“The little miracles and signs that have reached me through these people who are now part of me.” Neuza Francisco, a Portuguese Comboni lay missionary working in Peru tell us her experience among poor people on the outskirt of Lima.
Many lives are already part of me, and many are the smiles that belong to me, the hugs I do not avoid and renew my strength. With the intention of just dropping in, I spend hours to no end conversing on the doorsteps. For me, mission is timeless.
The doors of our house are open, doors that open to receive the greatest joys of passers-by and welcome the sufferings of those who seek refuge from us. They ask of you the only thing you have to give, yourself.
When night falls, that is when I like to revisit my day and, even though often I fall into tears, they are tears of contemplation of the marvels God is working in me and, through me, it’s impossible to ignore it, and not thank God for it all. Many a times I see, countless times, the little miracles and signs that have reached me through these people who are now part of me.
Mission is hard, and you would lie if you said otherwise. Mission is arid, here, where the landscape is covered with the roofs of what is left of homes close to be disintegrated by the strong wind.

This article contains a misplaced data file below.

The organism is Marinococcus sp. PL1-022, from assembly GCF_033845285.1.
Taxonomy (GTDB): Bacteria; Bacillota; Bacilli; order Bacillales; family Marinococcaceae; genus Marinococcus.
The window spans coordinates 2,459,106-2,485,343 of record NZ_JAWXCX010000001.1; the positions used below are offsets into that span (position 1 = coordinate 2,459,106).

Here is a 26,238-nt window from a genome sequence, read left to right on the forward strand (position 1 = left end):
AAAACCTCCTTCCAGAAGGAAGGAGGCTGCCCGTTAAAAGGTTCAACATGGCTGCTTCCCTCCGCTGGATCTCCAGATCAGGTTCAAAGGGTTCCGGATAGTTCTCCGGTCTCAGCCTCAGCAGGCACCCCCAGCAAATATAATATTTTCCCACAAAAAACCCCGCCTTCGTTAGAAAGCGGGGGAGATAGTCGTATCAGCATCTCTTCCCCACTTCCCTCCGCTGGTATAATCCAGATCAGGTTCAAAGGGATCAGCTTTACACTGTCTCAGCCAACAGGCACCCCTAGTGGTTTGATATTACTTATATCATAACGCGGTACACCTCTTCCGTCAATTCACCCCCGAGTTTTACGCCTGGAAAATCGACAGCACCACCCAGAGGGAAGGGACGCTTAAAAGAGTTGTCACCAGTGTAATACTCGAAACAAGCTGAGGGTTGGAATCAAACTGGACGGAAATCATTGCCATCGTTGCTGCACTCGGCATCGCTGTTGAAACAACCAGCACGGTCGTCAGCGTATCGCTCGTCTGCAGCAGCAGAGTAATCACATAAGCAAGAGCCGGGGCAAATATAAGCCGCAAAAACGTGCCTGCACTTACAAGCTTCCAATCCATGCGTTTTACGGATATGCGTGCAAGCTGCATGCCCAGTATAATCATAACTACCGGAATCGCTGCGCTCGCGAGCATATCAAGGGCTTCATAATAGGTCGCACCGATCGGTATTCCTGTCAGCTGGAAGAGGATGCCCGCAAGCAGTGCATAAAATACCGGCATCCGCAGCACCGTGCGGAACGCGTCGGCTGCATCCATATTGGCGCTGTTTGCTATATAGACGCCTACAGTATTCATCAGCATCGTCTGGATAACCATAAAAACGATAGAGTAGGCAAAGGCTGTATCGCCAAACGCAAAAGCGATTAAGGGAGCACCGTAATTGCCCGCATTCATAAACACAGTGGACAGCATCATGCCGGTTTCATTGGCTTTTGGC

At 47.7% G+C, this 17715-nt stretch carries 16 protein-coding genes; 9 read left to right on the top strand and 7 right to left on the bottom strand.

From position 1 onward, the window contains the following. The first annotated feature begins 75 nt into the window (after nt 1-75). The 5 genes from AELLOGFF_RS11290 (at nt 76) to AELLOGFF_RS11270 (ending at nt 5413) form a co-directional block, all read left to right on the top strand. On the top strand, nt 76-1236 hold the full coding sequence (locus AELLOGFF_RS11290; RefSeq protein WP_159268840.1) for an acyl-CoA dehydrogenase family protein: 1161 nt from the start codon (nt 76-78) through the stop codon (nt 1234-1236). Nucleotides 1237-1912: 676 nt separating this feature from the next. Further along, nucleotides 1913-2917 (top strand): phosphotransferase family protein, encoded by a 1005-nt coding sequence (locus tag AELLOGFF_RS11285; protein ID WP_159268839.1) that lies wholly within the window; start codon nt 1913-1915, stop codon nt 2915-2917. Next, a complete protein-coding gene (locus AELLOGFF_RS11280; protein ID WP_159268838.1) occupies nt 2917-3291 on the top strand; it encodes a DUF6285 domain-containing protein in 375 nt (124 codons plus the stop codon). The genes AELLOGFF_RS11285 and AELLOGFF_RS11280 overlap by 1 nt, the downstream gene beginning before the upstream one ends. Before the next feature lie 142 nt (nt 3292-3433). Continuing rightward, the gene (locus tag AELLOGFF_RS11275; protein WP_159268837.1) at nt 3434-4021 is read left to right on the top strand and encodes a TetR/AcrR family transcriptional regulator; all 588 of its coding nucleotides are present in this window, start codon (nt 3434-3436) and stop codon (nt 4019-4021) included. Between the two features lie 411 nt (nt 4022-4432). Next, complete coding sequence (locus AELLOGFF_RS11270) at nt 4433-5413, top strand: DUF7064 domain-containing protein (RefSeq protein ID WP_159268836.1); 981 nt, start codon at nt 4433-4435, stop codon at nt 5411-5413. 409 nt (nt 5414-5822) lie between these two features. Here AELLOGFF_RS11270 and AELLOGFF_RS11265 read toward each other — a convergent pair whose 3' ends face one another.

In August, part of a year’s work falls apart, when nature blows so strongly that it is impossible to resist. Without fear, they roll up their sleeves, without giving up, and even though what they have is little, nothing is stronger than the will to move onward. I am not lying, mission is hard. At time it becomes cruel, it hurts. You see the suffering in the eyes of these brothers of mine and the helplessness in the face of what they have to bear with.
Many are the times when I simply listen, give a hand, my shoulder. Many are the times when we smile together, as we share this love of God so concrete and free. Many are the hugs, the hands shaken. Many are the moments of silence and mutual commitment, in the simplicity of sitting on the ground and be one with them.
Yes, mission is hard. It is in this hardship that I met the deepest meaning of my presence on Peruvian land. It was in this arid land that I placed my dreams and my hopes. In this little corner of the world that I pray daily for the integrity and the rights of people similar to me, created by God. It is a constant state of being fragile and be integrated in the simplicity and humility of those who have nothing. Without expecting anything in return.
Mission is hard, but this is the mission I always dreamed of, this constant discovery of who I am and of what I am doing here. It is to know that I am nothing and often see how miracles just happen, naturally. It is trust that makes us flesh of the same flesh. A little at the time everything falls into place, a little at the time everything happens simply, not in human but in heavenly times.